This is the tenth of 12 “amazing” installments of “12 days that amaze.” I am pushing myself to write 12 posts about things that amaze me leading up to the St. Baldrick’s Foundation fundraiser in Chicago that Karin, Deb and I are participating in. In doing so, I must also be open to the everyday amazing things that happen around me.
We had a bit of a rough night here at the bungalow. I’ve come to dread bedtime. I mean, I need and love the time that I get once they’re all in bed and asleep, but the whole “bedtime routine” is generally a fiasco. I shared my frustration on the Facebook page:
Can’t do it tonight, folks. I just can’t bring myself to write anything inspiring. I had really hoped to write about something amazing for 12 straight days, so I won’t say I’m not disappointed. But that’s life, I guess.
It seems like bedtime is a gorram fiasco more often than not, and tonight is one of those nights. I’ve spent all the energy I had on my child, and about 45 minutes of my time. I had to wash my hands of it and walk away. Some days it’s just too much, you know?
Well dang it if I’m not going to write a post anyway. Some of you commented with great words of encouragement like this: “I take inspiration from good parents knowing when to walk away.” (Thanks for that, Shannon.) Nicole suggested it’s amazing I didn’t defenestrate the little bugger. This, too, pretty much sums it up.
We’re learning about Parenting with Love and Logic, and most days we do a pretty good job of letting empathy and natural consequence provide the lessons, but sometimes we lose our patience. There’s a big adjustment period, and the kids will pull out the big guns if they see we’re not engaging with them.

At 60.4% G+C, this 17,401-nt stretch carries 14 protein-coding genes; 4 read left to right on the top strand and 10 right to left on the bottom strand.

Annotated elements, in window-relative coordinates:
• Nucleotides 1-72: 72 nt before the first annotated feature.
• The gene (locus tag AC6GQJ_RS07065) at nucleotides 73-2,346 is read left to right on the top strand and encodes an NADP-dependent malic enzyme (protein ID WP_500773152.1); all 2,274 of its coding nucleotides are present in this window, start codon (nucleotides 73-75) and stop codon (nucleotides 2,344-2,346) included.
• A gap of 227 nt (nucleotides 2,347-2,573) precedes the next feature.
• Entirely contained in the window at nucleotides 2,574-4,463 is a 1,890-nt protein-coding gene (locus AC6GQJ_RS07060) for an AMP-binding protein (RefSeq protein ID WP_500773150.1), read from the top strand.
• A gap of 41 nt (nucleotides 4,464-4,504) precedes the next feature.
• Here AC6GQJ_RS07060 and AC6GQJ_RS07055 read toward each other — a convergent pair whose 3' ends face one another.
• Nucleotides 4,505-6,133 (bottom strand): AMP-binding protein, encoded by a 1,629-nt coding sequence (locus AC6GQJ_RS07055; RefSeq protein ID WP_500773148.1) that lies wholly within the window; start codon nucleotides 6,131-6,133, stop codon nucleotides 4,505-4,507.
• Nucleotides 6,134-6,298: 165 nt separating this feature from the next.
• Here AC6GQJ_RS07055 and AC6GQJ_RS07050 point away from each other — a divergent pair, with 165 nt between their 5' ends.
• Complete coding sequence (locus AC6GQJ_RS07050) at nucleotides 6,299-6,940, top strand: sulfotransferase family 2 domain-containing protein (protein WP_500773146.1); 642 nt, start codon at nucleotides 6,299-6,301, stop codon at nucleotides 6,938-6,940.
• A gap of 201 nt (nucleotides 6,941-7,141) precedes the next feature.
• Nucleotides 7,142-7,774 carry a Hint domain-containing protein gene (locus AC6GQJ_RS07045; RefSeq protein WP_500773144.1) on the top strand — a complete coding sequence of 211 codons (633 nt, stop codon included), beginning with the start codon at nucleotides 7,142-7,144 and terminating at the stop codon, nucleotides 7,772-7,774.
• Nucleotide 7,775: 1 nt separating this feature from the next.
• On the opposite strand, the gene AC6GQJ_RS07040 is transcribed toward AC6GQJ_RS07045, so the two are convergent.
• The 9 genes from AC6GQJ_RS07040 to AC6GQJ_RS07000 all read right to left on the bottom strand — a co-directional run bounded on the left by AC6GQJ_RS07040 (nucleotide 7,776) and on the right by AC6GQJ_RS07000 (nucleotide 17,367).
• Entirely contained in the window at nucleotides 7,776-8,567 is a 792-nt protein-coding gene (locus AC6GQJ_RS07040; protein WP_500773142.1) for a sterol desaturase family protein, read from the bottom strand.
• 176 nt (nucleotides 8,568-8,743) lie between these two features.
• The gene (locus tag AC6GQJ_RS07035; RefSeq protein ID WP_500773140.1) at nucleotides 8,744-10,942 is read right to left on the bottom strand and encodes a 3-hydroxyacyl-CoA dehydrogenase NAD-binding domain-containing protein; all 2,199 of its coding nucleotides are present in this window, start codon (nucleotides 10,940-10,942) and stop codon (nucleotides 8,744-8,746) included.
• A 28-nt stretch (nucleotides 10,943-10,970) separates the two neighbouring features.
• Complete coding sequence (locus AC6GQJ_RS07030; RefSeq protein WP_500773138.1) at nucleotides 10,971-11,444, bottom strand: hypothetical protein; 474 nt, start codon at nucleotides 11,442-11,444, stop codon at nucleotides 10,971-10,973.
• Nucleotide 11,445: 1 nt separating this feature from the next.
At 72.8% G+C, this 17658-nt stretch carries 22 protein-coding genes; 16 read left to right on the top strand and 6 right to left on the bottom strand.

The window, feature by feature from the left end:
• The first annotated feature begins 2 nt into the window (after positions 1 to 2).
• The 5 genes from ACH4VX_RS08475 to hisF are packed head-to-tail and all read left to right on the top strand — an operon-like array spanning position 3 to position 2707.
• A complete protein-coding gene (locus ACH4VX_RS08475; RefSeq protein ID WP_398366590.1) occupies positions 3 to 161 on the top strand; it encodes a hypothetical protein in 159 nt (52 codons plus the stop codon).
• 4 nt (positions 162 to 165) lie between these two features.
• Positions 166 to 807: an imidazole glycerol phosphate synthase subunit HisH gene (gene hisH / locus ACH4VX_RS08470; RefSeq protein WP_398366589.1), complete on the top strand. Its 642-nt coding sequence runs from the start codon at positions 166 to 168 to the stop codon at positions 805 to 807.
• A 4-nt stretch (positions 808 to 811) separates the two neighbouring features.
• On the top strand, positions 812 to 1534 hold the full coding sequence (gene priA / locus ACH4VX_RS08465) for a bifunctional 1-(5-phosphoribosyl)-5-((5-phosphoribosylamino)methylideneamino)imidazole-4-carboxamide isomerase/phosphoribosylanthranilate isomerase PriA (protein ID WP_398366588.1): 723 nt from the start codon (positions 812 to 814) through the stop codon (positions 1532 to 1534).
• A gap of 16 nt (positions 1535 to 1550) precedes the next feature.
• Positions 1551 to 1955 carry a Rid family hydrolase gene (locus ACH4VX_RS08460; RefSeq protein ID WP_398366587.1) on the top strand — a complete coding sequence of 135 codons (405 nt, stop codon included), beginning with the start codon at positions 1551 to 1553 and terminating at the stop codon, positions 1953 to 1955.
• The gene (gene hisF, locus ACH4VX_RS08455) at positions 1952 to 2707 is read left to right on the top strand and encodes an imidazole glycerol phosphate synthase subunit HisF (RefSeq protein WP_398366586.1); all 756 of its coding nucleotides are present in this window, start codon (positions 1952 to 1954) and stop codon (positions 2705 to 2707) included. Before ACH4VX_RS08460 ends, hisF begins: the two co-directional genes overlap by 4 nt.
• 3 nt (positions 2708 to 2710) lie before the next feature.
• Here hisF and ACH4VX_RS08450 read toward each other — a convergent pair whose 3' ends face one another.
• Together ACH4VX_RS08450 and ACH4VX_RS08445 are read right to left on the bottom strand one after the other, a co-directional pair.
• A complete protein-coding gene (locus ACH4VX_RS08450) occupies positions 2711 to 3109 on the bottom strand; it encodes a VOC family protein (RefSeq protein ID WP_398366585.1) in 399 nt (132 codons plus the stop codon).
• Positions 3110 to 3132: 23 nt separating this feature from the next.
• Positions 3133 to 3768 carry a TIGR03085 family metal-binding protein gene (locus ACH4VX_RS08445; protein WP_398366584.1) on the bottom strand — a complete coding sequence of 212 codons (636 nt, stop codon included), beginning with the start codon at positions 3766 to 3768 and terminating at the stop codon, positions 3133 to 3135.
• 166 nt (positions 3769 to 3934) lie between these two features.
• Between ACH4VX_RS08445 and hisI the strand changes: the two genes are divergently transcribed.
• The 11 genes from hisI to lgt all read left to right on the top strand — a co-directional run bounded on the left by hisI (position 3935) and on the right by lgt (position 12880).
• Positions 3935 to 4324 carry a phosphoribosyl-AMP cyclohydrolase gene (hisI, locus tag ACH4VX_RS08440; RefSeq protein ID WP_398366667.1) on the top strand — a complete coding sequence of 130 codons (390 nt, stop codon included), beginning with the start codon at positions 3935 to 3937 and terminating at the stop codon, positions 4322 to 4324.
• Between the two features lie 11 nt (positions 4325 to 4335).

What kills me the most about my middle son is his stubbornness and apparent inability to take personal responsibility for his feelings and actions. But he’s only 6 going on 7, and he’s had to handle a lot for a little kid. They all have.
At any rate, he insisted on cutting me off, arguing everything I said, and blaming me and Karin for his behavior. After about 45 minutes I got pretty fed up. I cussed a couple of times, but apologized later for it. When I had given him almost an hour of my evening time and much of my energy, I told him sincerely, “The sooner you accept that you’re not having any more water–yes, this was all over not drinking enough water before getting into bed–the happier you’ll be. It’s silly that we’re still having this conversation over water.” He told me to “just leave,” so I did. I said goodnight and left it at that.
Now, I know some of you will wonder why I put up with a demanding, whining, arguing kid for the better part of an hour over a drink of water. But this happens on a regular basis. It’s not really about the water. We’ve established a clear agreement wherein he is allowed to drink as much water as he needs before actually climbing into bed. Once he’s in bed, drinks are no longer an option. He uses it to delay bedtime and exert his will over ours, so we came up with our agreement. There’s no waffling on an agreed upon arrangement. Sorry.
We’re trying very hard to teach him personal responsibility over his actions and emotions. It can be pretty frustrating.
So, could I have handled things better? Absolutely. Did I do the best I could in that moment? I think so. Even when it feels like all you can do is to cut your losses, knowing when to walk away can be pretty empowering, and that’s an amazing thing.